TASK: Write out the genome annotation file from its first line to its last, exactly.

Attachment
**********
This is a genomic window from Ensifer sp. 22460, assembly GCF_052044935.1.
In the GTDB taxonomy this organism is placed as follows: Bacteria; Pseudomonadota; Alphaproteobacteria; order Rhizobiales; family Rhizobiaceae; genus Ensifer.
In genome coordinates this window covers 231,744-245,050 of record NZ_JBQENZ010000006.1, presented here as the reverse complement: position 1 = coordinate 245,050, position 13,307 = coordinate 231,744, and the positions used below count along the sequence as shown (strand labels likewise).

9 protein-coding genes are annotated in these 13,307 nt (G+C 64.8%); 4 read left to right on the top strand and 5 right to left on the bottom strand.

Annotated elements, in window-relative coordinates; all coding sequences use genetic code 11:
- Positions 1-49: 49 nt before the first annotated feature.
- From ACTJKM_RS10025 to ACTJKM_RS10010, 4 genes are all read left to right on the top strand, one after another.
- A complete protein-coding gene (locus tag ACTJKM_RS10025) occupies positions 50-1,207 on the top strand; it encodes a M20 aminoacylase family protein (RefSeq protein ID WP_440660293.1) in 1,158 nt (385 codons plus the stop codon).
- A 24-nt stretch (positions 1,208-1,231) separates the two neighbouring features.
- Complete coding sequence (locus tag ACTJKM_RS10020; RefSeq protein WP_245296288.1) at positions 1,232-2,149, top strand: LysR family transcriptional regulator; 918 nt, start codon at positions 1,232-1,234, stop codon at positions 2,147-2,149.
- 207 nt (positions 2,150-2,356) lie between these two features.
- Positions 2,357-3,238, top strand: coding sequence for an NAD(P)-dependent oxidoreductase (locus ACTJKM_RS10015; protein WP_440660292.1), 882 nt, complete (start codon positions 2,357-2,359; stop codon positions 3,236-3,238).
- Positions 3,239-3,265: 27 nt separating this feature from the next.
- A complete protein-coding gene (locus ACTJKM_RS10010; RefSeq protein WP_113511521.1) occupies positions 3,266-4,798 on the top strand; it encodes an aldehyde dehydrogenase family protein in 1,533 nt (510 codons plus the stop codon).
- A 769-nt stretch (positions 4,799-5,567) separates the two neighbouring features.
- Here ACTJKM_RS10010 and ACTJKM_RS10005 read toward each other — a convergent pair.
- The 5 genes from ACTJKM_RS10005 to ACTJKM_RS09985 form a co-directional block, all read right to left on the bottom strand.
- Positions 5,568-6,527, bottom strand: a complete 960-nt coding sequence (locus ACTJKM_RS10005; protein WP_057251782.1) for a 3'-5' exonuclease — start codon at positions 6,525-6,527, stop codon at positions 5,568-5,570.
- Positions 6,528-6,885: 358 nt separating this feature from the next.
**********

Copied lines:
This is a genomic window from Ensifer sp. 22460, assembly GCF_052044935.1.
In the GTDB taxonomy this organism is placed as follows: Bacteria; Pseudomonadota; Alphaproteobacteria; order Rhizobiales; family Rhizobiaceae; genus Ensifer.
In genome coordinates this window covers 231,744-245,050 of record NZ_JBQENZ010000006.1, presented here as the reverse complement: position 1 = coordinate 245,050, position 13,307 = coordinate 231,744, and the positions used below count along the sequence as shown (strand labels likewise).

9 protein-coding genes are annotated in these 13,307 nt (G+C 64.8%); 4 read left to right on the top strand and 5 right to left on the bottom strand.

Annotated elements, in window-relative coordinates; all coding sequences use genetic code 11:
- Positions 1-49: 49 nt before the first annotated feature.
- From ACTJKM_RS10025 to ACTJKM_RS10010, 4 genes are all read left to right on the top strand, one after another.
- A complete protein-coding gene (locus tag ACTJKM_RS10025) occupies positions 50-1,207 on the top strand; it encodes a M20 aminoacylase family protein (RefSeq protein ID WP_440660293.1) in 1,158 nt (385 codons plus the stop codon).
- A 24-nt stretch (positions 1,208-1,231) separates the two neighbouring features.
- Complete coding sequence (locus tag ACTJKM_RS10020; RefSeq protein WP_245296288.1) at positions 1,232-2,149, top strand: LysR family transcriptional regulator; 918 nt, start codon at positions 1,232-1,234, stop codon at positions 2,147-2,149.
- 207 nt (positions 2,150-2,356) lie between these two features.
- Positions 2,357-3,238, top strand: coding sequence for an NAD(P)-dependent oxidoreductase (locus ACTJKM_RS10015; protein WP_440660292.1), 882 nt, complete (start codon positions 2,357-2,359; stop codon positions 3,236-3,238).
- Positions 3,239-3,265: 27 nt separating this feature from the next.
- A complete protein-coding gene (locus ACTJKM_RS10010; RefSeq protein WP_113511521.1) occupies positions 3,266-4,798 on the top strand; it encodes an aldehyde dehydrogenase family protein in 1,533 nt (510 codons plus the stop codon).
- A 769-nt stretch (positions 4,799-5,567) separates the two neighbouring features.
- Here ACTJKM_RS10010 and ACTJKM_RS10005 read toward each other — a convergent pair.
- The 5 genes from ACTJKM_RS10005 to ACTJKM_RS09985 form a co-directional block, all read right to left on the bottom strand.
- Positions 5,568-6,527, bottom strand: a complete 960-nt coding sequence (locus ACTJKM_RS10005; protein WP_057251782.1) for a 3'-5' exonuclease — start codon at positions 6,525-6,527, stop codon at positions 5,568-5,570.
- Positions 6,528-6,885: 358 nt separating this feature from the next.